Protocol | Policy

The FTC hits back at Facebook after it shut down NYU research

"I am disappointed by how your company has conducted itself in this matter," Samuel Levine, acting director of the Bureau of Consumer Protection wrote in a letter to Mark Zuckerberg.

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In a letter to Mark Zuckerberg Thursday, the Federal Trade Commission's acting director for the Bureau of Consumer Protection said Facebook should not "use privacy" as "a pretext to advance other aims," after Facebook shut down the accounts of a team of researchers who were studying political ads on the platform. Facebook said the researchers had violated the company's terms of service which prohibit scraping.


"I write concerning Facebook's recent insinuation that its actions against an academic research project conducted by [New York University's] Ad Observatory were required by the company's consent decree with the Federal Trade Commission," Acting Director Samuel Levine wrote in the letter. "As the company has since acknowledged, this is inaccurate."

On Wednesday, Facebook published a blog post saying that it had taken actions against researchers associated with the NYU Ad Observatory project "to stop unauthorized scraping and protect people's privacy in line with our privacy program under the FTC order." Facebook has since said the tool didn't explicitly violate the consent decree.

"While I appreciate that Facebook has now corrected the record, I am disappointed by how your company has conducted itself in this matter," Levine wrote.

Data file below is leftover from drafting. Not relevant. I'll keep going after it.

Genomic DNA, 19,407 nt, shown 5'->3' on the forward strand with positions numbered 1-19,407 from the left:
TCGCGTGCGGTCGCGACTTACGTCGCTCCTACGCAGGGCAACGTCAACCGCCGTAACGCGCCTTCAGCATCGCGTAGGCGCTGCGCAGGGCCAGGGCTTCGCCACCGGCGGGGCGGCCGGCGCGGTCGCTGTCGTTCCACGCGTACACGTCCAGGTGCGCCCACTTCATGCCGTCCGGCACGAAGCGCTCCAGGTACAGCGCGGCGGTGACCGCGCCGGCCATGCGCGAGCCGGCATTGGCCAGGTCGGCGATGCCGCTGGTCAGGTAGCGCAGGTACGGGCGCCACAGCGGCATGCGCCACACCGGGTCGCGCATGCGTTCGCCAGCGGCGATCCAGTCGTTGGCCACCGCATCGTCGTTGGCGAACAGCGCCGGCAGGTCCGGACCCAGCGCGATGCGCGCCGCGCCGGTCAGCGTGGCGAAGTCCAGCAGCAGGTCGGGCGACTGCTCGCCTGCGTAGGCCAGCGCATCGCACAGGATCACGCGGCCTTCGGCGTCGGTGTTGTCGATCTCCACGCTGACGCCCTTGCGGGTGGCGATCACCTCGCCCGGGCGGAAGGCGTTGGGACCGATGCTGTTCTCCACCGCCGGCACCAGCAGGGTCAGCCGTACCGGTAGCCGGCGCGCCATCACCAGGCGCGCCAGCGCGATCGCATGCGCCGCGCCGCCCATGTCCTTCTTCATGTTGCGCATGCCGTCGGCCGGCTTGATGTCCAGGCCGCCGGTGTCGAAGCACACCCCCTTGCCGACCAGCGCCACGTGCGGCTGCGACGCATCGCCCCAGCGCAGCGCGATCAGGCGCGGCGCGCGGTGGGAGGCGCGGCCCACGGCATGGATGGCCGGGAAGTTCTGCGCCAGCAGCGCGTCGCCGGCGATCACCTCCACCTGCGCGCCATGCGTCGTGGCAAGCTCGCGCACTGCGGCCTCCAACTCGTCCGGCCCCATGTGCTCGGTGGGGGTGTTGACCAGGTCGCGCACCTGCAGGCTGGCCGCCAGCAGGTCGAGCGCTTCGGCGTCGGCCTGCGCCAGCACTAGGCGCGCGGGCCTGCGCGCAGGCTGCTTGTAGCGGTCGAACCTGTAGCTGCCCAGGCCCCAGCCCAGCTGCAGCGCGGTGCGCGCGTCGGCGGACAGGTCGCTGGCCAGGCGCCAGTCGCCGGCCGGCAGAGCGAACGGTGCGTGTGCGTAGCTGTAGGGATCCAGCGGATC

The NYU Ad Observer tool is a browser extension that enables Facebook users to send information about why they've been targeted with an ad to the NYU researchers. Facebook alleges that the NYU researchers have been collecting data from users who never consented to having their data collected, including advertisers, as well as people who have interacted with those ads.

"From a privacy perspective, Facebook doesn't differentiate between information scraped about people who are advertisers and those who are not," a Facebook spokesperson said Thursday. "The data they were collecting was from users who did not consent to share data with NYU, such as first name, last name, user name, Facebook ID, and link to profile photo as just a few of the examples."

The Ad Observer team does not, however, publish data about people who have interacted with the ads. Third parties, including Mozilla, which has reviewed the open source tool, have called Facebook's claims about privacy problems "wrong."

Levine stopped short of saying whether Facebook made the right or wrong call, but chastised Facebook for not giving the FTC a heads up about the issue. "[T]he FTC received no notice that Facebook would be publicly invoking our consent decree to justify terminating academic research earlier this week," Levine wrote.

"Had you honored your commitment to contact us in advance, we would have pointed out that the consent decree does not bar Facebook from creating exceptions for good-faith research in the public interest."

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Photo: Myung J. Chun/Los Angeles Times via Getty Images

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Janko Roettgers (@jank0) is a senior reporter at Protocol, reporting on the shifting power dynamics between tech, media, and entertainment, including the impact of new technologies. Previously, Janko was Variety's first-ever technology writer in San Francisco, where he covered big tech and emerging technologies. He has reported for Gigaom, Frankfurter Rundschau, Berliner Zeitung, and ORF, among others. He has written three books on consumer cord-cutting and online music and co-edited an anthology on internet subcultures. He lives with his family in Oakland.

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Photo: Michael Nagle/Bloomberg via Getty Images

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